Nationally Renowned Scholars, Writers, Artists, and Advocates Urge Attorney General Holder to Uphold the Rule of Law and Appoint Prosecutor to Investigate Allegations of Torture and Other Serious Crimes
SALT LAKE CITY – Several prominent Americans, including authors, artists, legal experts, and renowned voices of conscience, today transmitted a letter to U.S. Attorney General Eric Holder urging the appointment of a prosecutor to investigate allegations of torture and other violations of human rights and civil liberties committed by former government officials and others. The signatories to the letter are:
* Daniel Ellsberg (former Marine commander, former assistant to Secretary of Defense Robert McNamara, defense specialist, responsible for disclosure of the Pentagon Papers)
* Bruce Fein (specialist in constitutional and international law, former Associate Deputy US Attorney General (during Reagan administration))
* Andy Jacobs (represented Indiana’s 10th and 11th Congressional Districts, 1965-1973 and 1975-1997, Korean War veteran)
* Paul Rogat Loeb (author Soul of a Citizen – Living With Conviction in a Cynical Time)
* Graham Nash (singer-songwriter (The Hollies; Crosby, Stills, Nash & Young))
* Terry Tempest Williams (naturalist, author of several books, including Refuge: An Unnatural History of Family and Place; An Unspoken Hunger; The Open Space of Democracy)
* Bill McKibben (environmentalist, international organizer, founder of Step It Up, author of several books, including The End of Nature; Deep Economy: the Wealth of Communities and the Durable Future)
* John Nichols (Washington correspondent for The Nation, author of The Genius of Impeachment: The Founder’s Cure for Royalism)
* Robert Feuer (attorney, 2008 candidate for Massachusetts First Congressional District)
* Jeremy Pikser (screenwriter, co-wrote Bulworth; wrote The Lemon Sisters and War, Inc.)
* Rocky Anderson (lawyer, civil and human rights specialist, former Salt Lake City Mayor; Founder and Executive Director, High Road for Human Rights)
* Mimi Kennedy (author, activist, and television and screen actress, co-star, “Dharma & Greg,” recently starring in In the Loop)
* Naomi Wolf (author of seven books, including The Beauty Myth, The End of America, and Give Me Liberty)
* Robert C. Fellmeth (Price Professor of Public Interest Law, University of San Diego Law School)
* David Swanson (activist, author, Daybreak: Undoing the Imperial Presidency and Forming a More Perfect Union)
* Ralph Nader (lawyer, consumer advocate, author of several books, including Unsafe at Any Speed, The Menace of Atomic Energy, Who’s Poisoning America?, Good Works, No Contest, The Good Fight)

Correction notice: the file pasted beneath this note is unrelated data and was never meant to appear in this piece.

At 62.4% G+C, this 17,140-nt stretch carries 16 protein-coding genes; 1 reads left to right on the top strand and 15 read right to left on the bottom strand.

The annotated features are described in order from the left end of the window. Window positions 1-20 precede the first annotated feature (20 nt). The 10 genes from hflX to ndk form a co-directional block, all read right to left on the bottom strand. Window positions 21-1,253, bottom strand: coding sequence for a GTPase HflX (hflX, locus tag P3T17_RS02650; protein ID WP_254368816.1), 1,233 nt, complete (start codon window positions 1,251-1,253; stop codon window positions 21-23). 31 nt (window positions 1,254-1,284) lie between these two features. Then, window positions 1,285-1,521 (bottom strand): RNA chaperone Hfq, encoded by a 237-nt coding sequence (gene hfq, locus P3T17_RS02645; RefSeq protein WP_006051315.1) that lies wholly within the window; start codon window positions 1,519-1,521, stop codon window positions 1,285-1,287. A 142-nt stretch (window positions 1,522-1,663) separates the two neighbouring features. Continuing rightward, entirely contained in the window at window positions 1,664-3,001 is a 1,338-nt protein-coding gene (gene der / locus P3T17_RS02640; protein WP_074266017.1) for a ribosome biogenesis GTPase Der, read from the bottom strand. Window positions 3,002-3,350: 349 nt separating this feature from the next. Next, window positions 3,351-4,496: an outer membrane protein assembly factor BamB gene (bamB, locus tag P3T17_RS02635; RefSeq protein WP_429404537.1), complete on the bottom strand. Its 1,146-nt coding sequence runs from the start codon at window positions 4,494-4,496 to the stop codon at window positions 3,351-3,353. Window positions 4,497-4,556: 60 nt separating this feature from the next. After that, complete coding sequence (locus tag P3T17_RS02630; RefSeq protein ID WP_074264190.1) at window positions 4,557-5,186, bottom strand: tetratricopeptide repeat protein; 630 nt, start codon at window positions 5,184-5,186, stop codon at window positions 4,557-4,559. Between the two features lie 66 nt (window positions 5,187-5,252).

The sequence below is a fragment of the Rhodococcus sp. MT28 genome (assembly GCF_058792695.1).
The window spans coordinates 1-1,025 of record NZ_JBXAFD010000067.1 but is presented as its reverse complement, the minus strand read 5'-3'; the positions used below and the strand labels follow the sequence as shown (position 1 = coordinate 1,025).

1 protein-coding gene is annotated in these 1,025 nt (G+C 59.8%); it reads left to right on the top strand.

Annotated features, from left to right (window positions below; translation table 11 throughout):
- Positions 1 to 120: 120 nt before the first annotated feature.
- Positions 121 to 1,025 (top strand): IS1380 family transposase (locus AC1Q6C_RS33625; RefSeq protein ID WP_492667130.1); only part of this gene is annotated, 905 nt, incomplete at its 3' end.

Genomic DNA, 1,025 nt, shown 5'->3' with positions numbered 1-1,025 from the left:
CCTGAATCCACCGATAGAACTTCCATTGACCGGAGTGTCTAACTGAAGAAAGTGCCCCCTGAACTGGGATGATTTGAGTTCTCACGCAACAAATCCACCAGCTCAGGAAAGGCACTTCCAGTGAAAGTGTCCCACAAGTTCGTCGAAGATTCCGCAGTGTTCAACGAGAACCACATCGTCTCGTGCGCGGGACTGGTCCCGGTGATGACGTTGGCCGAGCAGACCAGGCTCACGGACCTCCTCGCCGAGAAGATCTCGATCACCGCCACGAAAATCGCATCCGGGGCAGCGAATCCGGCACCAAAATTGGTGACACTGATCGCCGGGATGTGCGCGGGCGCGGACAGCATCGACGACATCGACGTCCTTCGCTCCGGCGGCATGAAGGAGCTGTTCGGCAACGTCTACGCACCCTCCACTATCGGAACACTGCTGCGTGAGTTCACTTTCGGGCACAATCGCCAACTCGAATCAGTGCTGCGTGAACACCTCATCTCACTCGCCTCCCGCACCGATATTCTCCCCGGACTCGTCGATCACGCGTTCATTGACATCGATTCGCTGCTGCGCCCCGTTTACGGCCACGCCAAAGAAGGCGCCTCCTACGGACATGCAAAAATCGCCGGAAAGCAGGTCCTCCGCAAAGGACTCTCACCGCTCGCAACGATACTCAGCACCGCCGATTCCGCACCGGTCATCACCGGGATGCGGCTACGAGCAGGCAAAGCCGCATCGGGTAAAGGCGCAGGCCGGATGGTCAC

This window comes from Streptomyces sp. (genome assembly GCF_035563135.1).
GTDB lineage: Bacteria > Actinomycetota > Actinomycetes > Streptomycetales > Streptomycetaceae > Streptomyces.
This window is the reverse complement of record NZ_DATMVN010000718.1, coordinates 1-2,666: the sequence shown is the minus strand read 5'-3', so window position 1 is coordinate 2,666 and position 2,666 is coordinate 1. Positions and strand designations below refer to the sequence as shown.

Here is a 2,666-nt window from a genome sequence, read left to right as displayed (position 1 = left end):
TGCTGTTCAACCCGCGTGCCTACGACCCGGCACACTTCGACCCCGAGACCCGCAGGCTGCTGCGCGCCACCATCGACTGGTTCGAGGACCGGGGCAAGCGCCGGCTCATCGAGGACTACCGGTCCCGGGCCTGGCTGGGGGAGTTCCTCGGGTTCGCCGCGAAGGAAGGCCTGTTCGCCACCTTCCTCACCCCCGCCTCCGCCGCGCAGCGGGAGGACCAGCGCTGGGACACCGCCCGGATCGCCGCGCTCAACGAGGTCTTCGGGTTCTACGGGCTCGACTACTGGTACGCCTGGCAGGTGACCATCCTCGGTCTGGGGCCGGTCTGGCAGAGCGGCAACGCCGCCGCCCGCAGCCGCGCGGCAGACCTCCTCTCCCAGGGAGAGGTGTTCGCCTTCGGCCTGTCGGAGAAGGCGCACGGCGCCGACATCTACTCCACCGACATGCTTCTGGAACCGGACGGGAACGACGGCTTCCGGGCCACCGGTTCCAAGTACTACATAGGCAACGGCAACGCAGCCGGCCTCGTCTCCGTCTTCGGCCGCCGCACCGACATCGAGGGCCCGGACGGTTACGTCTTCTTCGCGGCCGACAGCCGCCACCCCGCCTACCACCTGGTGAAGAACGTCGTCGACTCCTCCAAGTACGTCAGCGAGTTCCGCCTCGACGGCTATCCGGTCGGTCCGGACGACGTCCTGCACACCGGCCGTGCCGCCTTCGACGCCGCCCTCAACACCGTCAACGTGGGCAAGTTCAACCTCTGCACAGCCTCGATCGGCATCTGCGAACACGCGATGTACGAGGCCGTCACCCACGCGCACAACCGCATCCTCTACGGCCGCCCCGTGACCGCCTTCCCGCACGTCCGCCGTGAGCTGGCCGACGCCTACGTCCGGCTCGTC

High Road for Human Rights Education Project (www.highroadforhumanrights.org) is leading this effort to persuade the Attorney General to uphold the rule of law and longstanding traditions of human dignity and adherence to the values underlying our Constitution. According to Gallup and ABC News/Washington Post polls conducted in April, a majority of Americans favor a federal investigation into the treatment of detainees by government personnel.
“You can convey the message that we have become a nation where powerful, or formerly powerful, people can repeatedly violate the law (and call upon others to violate the law) with impunity,” the letter reads in part. “Or you can convey that in this great country Lady Justice is still blindfolded and that the scales of justice are indeed balanced – that the law applies equally to all, without bias for or against any, regardless of wealth, power, or prestige. . . .Your principled application of the law . . . will be viewed for many generations as a crucial point in the history of a nation truly committed to equal justice, high moral principle, and the rule of law.”
The complete text of the letter is attached to this release.
The letter calls on the Attorney General to appoint a prosecutor to commence an inquiry into whether government officials and personnel violated the law in connection with aggressive war, warrantless wiretapping, torture, extraordinary rendition, the illegal arrest and indefinite detention of US citizens without due process, the issuance of signing statements purporting to overrule laws passed by Congress, and the failure to inform members of Congress of intelligence programs or covert actions.